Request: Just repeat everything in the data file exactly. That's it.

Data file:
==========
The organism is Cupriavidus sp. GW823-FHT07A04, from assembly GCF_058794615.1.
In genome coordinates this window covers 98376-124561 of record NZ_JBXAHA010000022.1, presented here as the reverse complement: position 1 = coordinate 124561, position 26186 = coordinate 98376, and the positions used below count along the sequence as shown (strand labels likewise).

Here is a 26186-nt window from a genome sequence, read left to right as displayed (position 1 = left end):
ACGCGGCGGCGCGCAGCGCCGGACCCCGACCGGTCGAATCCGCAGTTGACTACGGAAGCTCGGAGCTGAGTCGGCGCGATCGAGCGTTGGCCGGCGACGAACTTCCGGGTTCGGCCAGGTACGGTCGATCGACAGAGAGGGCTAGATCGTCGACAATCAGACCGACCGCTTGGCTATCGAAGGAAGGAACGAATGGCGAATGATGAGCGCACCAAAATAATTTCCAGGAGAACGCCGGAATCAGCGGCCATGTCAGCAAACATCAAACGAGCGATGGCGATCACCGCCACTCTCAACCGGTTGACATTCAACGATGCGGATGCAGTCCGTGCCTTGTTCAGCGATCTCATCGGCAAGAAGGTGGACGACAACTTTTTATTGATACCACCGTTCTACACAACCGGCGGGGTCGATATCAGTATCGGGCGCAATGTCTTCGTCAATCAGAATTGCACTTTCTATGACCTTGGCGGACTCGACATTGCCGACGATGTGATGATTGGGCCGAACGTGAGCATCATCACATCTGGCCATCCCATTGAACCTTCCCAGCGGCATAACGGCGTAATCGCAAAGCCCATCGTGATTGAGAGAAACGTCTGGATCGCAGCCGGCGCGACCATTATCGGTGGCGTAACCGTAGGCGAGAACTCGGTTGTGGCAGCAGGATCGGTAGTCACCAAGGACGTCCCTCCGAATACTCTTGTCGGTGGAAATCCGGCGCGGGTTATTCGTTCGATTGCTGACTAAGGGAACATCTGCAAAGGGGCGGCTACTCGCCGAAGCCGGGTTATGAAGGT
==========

The organism is Cupriavidus sp. GW823-FHT07A04, from assembly GCF_058794615.1.
In genome coordinates this window covers 98376-124561 of record NZ_JBXAHA010000022.1, presented here as the reverse complement: position 1 = coordinate 124561, position 26186 = coordinate 98376, and the positions used below count along the sequence as shown (strand labels likewise).

Here is a 26186-nt window from a genome sequence, read left to right as displayed (position 1 = left end):
ACGCGGCGGCGCGCAGCGCCGGACCCCGACCGGTCGAATCCGCAGTTGACTACGGAAGCTCGGAGCTGAGTCGGCGCGATCGAGCGTTGGCCGGCGACGAACTTCCGGGTTCGGCCAGGTACGGTCGATCGACAGAGAGGGCTAGATCGTCGACAATCAGACCGACCGCTTGGCTATCGAAGGAAGGAACGAATGGCGAATGATGAGCGCACCAAAATAATTTCCAGGAGAACGCCGGAATCAGCGGCCATGTCAGCAAACATCAAACGAGCGATGGCGATCACCGCCACTCTCAACCGGTTGACATTCAACGATGCGGATGCAGTCCGTGCCTTGTTCAGCGATCTCATCGGCAAGAAGGTGGACGACAACTTTTTATTGATACCACCGTTCTACACAACCGGCGGGGTCGATATCAGTATCGGGCGCAATGTCTTCGTCAATCAGAATTGCACTTTCTATGACCTTGGCGGACTCGACATTGCCGACGATGTGATGATTGGGCCGAACGTGAGCATCATCACATCTGGCCATCCCATTGAACCTTCCCAGCGGCATAACGGCGTAATCGCAAAGCCCATCGTGATTGAGAGAAACGTCTGGATCGCAGCCGGCGCGACCATTATCGGTGGCGTAACCGTAGGCGAGAACTCGGTTGTGGCAGCAGGATCGGTAGTCACCAAGGACGTCCCTCCGAATACTCTTGTCGGTGGAAATCCGGCGCGGGTTATTCGTTCGATTGCTGACTAAGGGAACATCTGCAAAGGGGCGGCTACTCGCCGAAGCCGGGTTATGAAGGT